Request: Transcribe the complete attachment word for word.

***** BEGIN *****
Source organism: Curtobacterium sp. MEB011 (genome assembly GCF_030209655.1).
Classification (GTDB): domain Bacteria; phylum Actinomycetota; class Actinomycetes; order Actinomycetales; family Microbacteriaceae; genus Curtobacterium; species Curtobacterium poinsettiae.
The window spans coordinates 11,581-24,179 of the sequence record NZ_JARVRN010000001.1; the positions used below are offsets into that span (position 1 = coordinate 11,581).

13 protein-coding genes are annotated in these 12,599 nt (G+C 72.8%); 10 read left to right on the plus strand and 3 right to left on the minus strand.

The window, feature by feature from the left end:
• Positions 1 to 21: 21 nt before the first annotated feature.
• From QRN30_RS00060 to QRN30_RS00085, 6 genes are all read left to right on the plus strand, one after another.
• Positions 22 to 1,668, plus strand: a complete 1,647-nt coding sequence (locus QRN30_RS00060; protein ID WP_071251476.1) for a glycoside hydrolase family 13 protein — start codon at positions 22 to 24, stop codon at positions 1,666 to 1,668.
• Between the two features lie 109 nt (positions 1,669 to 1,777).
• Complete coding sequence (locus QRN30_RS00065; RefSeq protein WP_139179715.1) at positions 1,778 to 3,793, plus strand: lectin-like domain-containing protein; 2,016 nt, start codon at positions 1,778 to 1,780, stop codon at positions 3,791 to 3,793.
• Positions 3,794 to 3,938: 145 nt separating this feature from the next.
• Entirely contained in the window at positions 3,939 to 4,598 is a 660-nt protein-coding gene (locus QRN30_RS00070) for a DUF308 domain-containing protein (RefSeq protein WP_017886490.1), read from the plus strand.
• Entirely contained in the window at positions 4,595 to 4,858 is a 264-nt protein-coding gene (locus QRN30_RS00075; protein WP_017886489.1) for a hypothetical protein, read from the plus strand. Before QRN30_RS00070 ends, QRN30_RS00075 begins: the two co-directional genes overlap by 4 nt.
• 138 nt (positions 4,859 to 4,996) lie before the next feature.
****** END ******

Source organism: Curtobacterium sp. MEB011 (genome assembly GCF_030209655.1).
Classification (GTDB): domain Bacteria; phylum Actinomycetota; class Actinomycetes; order Actinomycetales; family Microbacteriaceae; genus Curtobacterium; species Curtobacterium poinsettiae.
The window spans coordinates 11,581-24,179 of the sequence record NZ_JARVRN010000001.1; the positions used below are offsets into that span (position 1 = coordinate 11,581).

13 protein-coding genes are annotated in these 12,599 nt (G+C 72.8%); 10 read left to right on the plus strand and 3 right to left on the minus strand.

The window, feature by feature from the left end:
• Positions 1 to 21: 21 nt before the first annotated feature.
• From QRN30_RS00060 to QRN30_RS00085, 6 genes are all read left to right on the plus strand, one after another.
• Positions 22 to 1,668, plus strand: a complete 1,647-nt coding sequence (locus QRN30_RS00060; protein ID WP_071251476.1) for a glycoside hydrolase family 13 protein — start codon at positions 22 to 24, stop codon at positions 1,666 to 1,668.
• Between the two features lie 109 nt (positions 1,669 to 1,777).
• Complete coding sequence (locus QRN30_RS00065; RefSeq protein WP_139179715.1) at positions 1,778 to 3,793, plus strand: lectin-like domain-containing protein; 2,016 nt, start codon at positions 1,778 to 1,780, stop codon at positions 3,791 to 3,793.
• Positions 3,794 to 3,938: 145 nt separating this feature from the next.
• Entirely contained in the window at positions 3,939 to 4,598 is a 660-nt protein-coding gene (locus QRN30_RS00070) for a DUF308 domain-containing protein (RefSeq protein WP_017886490.1), read from the plus strand.
• Entirely contained in the window at positions 4,595 to 4,858 is a 264-nt protein-coding gene (locus QRN30_RS00075; protein WP_017886489.1) for a hypothetical protein, read from the plus strand. Before QRN30_RS00070 ends, QRN30_RS00075 begins: the two co-directional genes overlap by 4 nt.
• 138 nt (positions 4,859 to 4,996) lie before the next feature.